Karla Black

At Fault


Not on display

Karla Black born 1972
Cellophane, paint, sellotape, plaster powder, powder paint, sugar paper, chalk, bath bombs, ribbon and wood
Overall display dimensions variable
Purchased with assistance from Outset Contemporary Art Fund 2013


At Fault is a large, floor-based sculpture that was made for Karla Black’s exhibition at the 54th Venice Biennale in 2011 where she represented Scotland. Large quantities of crumpled sugar paper billow across the floor with a softness that is suggestive of twisting folds of fabric. The paper is covered in a vigorous application of chalk in different pastel shades typically associated with prettiness. The chalked surfaces merge with scattered powder paint on the floor so that there is an uncertainty about where the solidity of the sculpture ends. Despite the sense of movement in the piece and its insistent, almost visceral presence, the work oscillates between materiality and immateriality.

This combination of ethereal lightness with an uncompromising materiality lies at the heart of Karla Black’s work. Her work falls mainly, although not exclusively, into three groups: hanging pieces, such as Vanity Matters 2009 (Tate T13282), expansive floor-based works made of such materials as earth and powder, and works made from crumpled, billowing paper and cellophane, such as At Fault. Sugar paper, polythene and plaster powder dominate her work, but Black also often includes basic toiletry substances that make reference to the body, such as athlete’s foot powder, talcum powder, petroleum jelly, lipstick, nail varnish, glitter hairspray, moisturising cream and make-up.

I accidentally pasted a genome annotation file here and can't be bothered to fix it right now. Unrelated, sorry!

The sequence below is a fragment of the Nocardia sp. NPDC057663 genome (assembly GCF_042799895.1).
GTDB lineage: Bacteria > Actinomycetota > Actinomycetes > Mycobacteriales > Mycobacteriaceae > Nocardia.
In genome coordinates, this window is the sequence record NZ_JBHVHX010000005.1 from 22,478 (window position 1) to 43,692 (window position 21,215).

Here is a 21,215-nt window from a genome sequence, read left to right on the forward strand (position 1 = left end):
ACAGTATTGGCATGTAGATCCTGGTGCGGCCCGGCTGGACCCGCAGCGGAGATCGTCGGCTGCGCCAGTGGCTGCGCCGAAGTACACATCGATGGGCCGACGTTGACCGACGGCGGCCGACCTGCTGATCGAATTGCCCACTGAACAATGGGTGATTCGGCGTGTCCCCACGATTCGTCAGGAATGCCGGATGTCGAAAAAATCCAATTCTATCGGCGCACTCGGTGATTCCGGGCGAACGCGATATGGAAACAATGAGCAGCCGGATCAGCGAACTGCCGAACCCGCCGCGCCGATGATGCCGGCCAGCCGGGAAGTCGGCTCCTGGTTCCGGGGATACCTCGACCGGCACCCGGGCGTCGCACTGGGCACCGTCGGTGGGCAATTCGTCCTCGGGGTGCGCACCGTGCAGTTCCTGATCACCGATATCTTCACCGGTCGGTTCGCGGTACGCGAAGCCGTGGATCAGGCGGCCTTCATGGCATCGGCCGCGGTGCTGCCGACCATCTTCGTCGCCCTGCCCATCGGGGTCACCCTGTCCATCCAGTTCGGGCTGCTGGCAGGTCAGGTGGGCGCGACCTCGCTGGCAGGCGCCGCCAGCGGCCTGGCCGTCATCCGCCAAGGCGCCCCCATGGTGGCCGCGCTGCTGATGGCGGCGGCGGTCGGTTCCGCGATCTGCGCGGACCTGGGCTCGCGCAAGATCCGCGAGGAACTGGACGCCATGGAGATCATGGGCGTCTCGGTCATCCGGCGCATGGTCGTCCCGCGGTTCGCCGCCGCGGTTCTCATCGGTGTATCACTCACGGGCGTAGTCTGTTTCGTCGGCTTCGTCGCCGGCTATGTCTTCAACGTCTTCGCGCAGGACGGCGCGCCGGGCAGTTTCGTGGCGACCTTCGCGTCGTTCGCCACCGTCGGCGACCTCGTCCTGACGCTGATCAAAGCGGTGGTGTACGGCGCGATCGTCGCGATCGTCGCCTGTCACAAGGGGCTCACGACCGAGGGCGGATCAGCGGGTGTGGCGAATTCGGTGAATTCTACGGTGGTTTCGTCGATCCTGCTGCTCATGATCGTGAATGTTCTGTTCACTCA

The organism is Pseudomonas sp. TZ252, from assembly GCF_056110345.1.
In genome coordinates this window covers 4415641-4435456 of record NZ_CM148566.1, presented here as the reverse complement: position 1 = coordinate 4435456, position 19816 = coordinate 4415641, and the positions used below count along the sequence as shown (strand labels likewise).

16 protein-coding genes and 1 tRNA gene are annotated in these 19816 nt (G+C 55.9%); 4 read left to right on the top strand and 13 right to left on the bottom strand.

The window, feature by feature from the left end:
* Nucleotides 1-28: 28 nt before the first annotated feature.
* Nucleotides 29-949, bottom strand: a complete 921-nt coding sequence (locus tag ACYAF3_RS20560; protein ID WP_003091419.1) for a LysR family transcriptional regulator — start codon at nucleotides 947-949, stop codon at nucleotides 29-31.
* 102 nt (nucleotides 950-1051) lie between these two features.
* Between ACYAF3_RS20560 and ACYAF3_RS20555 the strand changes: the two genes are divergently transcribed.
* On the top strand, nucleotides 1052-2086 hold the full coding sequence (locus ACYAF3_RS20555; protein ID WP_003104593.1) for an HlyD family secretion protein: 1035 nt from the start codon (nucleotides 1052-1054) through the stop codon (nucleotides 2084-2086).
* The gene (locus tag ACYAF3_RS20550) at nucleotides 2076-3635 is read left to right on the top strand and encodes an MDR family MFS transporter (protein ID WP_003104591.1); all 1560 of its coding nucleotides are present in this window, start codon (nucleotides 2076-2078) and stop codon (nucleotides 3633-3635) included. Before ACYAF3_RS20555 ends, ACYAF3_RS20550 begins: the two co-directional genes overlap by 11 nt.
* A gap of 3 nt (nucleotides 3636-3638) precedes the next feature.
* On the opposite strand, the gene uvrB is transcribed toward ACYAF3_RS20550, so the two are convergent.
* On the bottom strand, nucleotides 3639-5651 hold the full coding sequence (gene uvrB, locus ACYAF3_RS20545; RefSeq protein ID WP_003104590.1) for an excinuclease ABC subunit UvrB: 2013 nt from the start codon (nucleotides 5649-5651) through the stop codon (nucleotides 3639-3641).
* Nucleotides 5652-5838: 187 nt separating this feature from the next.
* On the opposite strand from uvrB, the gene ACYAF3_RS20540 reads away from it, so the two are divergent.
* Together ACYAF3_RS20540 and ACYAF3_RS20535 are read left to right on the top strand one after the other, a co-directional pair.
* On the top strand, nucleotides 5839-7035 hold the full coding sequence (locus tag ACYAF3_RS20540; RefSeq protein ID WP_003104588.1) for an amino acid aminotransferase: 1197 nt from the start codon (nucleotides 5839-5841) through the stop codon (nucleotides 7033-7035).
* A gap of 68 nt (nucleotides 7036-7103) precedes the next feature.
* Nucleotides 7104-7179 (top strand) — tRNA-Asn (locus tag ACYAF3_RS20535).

Black has acknowledged that her sculptures are rooted in a number of art historical antecedents, as well as in her interest in psychoanalytical theory, particularly the work of Melanie Klein (1882–1960) who pioneered early developments in child psychology. She has said of her work:

The sculptures are rooted in Psychoanalysis and Feminism; in theories about the violent and sexual underpinnings of both individual mental mess, as in neuroses and psychosis, and the formlessness of specific points in art history, i.e. German and Abstract Expressionism, Viennese Actionism, Land Art, Anti-form and Feminist Performance.
(Quoted in ‘Karla Black Speaks About Her Work’, http://www.scottisharts.org.uk/1/artsinscotland/visualarts/projects/projectsarchive/karlablack.aspx, accessed 8 June 2010.)

Further reading
Michael Archer, ‘Michael Archer on Karla Black’, Artforum, vol.46, no.7, March 2008, pp.342–4.
‘Interview: Karla Black and Michael Stanley, Director, Modern Art Oxford’, in Karla Black, exhibition guide, Modern Art Oxford 2010.
Karla Black: Scotland + Venice 2011, The Fruitmarket Gallery, Edinburgh 2011, reproduced pp.4–11.

Helen Delaney
August 2011

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